Watching Series: The Hobbit: The Desolation of Smaug

We Revisit The Hobbit and The Lord of the Rings Movies

by and | December 14, 2014 | Comments

In anticipation of the upcoming release of Peter Jackson’s The Hobbit: The Battle of the Five Armies, we here at RT decided to take a look back at the Lord of the Rings trilogy and the first two films of the Hobbittrilogy. Our latest installment covers The Hobbit: The Desolation of Smaug, which editors Tim Ryan and Ryan Fujitani rewatched for some fresh perspective.

The Fellowship of the Ring | The Two Towers The Return of the King

An Unexpected Journey | The Desolation of Smaug


The Hobbit: The Desolation of Smaug

Ryan: The two biggest issues I had with An Unexpected Journey were the jarring visual effects and the propulsive-yet-somehow-mundane narrative arc, which mostly consisted of the heroic ensemble scurrying from one perilous threat only to wind up in another. Fortunately, The Desolation of Smaug found a way to make the former much more palatable and, thanks to some thrilling action set pieces, the latter more compelling, even if the plot followed a similar structure. The Hobbit still feels like a lesser franchise compared to LotR, of course, but even as Smaug juggled a few competing story threads that felt decidedly like rest stops en route to an epic conclusion, it also more fully realized the nascent threat of Sauron, which helped raise the stakes. I have a few minor quibbles with the film, but overall I found it a much more enjoyable watch than An Unexpected Journey, and I’d like to get your general thoughts on Smaug before I delve into the nitty-gritty.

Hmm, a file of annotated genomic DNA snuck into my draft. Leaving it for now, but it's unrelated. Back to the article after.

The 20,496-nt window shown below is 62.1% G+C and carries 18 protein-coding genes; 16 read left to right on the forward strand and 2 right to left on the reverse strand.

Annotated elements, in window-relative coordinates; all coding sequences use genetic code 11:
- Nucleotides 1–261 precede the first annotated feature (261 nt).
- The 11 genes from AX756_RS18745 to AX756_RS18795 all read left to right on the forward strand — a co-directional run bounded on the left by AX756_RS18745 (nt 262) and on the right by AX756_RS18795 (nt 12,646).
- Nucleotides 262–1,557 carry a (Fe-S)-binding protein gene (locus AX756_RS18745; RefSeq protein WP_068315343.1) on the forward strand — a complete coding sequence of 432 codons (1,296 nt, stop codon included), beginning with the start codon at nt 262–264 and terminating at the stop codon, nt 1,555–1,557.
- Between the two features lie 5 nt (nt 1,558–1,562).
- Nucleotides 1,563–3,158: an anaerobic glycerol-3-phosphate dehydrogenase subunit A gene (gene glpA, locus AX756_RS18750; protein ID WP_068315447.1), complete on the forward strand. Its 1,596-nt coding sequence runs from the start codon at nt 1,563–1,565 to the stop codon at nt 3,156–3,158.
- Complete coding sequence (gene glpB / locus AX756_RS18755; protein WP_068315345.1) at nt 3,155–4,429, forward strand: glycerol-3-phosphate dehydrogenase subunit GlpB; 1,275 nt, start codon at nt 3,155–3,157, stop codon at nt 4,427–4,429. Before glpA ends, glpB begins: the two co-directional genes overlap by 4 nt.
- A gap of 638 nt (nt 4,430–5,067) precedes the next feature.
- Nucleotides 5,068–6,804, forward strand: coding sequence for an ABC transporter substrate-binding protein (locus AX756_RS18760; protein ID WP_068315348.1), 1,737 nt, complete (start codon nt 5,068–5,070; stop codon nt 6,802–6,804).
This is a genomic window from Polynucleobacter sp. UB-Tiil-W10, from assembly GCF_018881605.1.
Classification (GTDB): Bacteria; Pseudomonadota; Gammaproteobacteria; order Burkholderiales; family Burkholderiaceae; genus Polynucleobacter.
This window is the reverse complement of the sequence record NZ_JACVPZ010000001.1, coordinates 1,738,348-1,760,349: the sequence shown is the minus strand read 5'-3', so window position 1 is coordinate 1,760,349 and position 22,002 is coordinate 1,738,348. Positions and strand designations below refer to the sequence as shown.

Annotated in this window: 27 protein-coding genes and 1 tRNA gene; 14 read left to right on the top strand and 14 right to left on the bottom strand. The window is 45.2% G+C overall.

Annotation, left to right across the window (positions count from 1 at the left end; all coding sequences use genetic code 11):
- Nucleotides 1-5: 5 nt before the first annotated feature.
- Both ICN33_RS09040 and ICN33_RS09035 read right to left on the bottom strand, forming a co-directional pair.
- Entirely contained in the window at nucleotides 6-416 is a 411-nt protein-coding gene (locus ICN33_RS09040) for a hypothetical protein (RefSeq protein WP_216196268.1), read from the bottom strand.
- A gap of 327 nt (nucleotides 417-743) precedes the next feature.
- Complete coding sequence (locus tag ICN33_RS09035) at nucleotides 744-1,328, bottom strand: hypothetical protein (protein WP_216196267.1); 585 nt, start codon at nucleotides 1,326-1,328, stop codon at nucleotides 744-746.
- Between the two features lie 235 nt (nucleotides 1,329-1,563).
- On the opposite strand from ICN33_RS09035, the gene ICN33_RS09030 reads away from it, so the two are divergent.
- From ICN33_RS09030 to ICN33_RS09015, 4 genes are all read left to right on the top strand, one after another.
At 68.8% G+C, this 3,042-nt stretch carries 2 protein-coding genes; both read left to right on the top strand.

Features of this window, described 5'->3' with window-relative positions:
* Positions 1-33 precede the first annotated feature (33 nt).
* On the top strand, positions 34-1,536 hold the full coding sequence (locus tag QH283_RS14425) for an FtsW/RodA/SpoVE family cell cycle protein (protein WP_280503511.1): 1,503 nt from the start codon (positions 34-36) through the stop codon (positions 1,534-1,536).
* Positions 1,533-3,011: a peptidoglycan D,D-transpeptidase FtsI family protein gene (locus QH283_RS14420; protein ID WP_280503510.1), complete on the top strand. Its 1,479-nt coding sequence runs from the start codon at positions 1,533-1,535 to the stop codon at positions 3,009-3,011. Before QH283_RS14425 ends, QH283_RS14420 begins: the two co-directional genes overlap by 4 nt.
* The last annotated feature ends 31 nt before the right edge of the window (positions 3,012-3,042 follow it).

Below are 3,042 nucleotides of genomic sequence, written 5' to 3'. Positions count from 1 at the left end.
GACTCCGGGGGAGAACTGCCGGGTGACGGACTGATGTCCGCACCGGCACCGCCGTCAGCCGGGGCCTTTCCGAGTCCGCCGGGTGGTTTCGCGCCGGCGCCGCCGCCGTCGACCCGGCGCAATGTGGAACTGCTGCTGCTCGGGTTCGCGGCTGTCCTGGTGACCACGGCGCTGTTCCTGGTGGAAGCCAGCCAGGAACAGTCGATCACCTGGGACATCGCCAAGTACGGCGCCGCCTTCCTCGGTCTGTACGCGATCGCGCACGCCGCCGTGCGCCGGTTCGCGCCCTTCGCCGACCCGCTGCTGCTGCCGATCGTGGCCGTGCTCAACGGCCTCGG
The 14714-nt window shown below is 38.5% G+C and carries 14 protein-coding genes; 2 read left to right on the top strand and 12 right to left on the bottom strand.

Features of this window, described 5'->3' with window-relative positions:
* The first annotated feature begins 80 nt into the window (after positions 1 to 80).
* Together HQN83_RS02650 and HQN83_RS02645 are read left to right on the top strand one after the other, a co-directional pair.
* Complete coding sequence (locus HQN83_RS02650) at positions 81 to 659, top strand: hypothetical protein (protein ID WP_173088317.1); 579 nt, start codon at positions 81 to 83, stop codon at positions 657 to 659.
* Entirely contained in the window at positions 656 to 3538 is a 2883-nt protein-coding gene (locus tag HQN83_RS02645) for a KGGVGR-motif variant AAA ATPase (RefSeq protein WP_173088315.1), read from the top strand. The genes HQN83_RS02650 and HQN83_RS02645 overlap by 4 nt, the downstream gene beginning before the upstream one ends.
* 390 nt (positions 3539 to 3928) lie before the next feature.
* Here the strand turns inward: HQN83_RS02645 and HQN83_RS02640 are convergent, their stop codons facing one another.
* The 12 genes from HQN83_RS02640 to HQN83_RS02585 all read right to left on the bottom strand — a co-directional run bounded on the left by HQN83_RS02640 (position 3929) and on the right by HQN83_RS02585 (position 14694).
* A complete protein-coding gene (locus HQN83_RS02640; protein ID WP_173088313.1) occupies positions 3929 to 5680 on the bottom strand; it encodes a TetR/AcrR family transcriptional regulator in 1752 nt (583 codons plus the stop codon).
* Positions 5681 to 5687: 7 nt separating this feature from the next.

Tim: Judged against The Lord of the Rings trilogy, the Hobbit films (the first two, anyway) can’t help but feel less substantial. But what’s wrong with that? If you scale back your expectations, An Unexpected Journey and (especially) The Desolation of Smaug are perfectly serviceable — and frequently outstanding — moviemaking on a grand-scale. The characters aren’t as vivid and the battles between good and evil aren’t as weighty, but as pure spectacle, Smaug mostly delivers. Martin Freeman and Richard Armitage make for fine leads, and Ian McKellen brings gravitas by just showing up. The forest infested by giant spiders shows that Peter Jackson hasn’t lost his affinity for the creepy crawlies, and even though the barrel escape/orc battle may defy the laws of physics (and logic), it’s really exciting. The set design remains impeccable — the M.C. Escher-like twists of the elf lair, the creeky wooden man-made island town of Esgaroth, and the the tight stairs and vast rock sculptures that line the Lonely Mountain are vivid and picturesque. And the scene in which Bilbo enters Smaug’s vast treasure chamber emanates a sense of I’ve-got-a-bad-feeling-about-this dread that echoes the space slug scene in The Empire Strikes Back. Sure, it’s probably at least 20 minutes too long (I have a sneaking suspicion that when it’s all said and done, the three Hobbit movies could be trimmed into one killer three-hour feature). But stretched-to-the-limit Peter Jackson is still more imaginative that just about any other blockbuster director out there.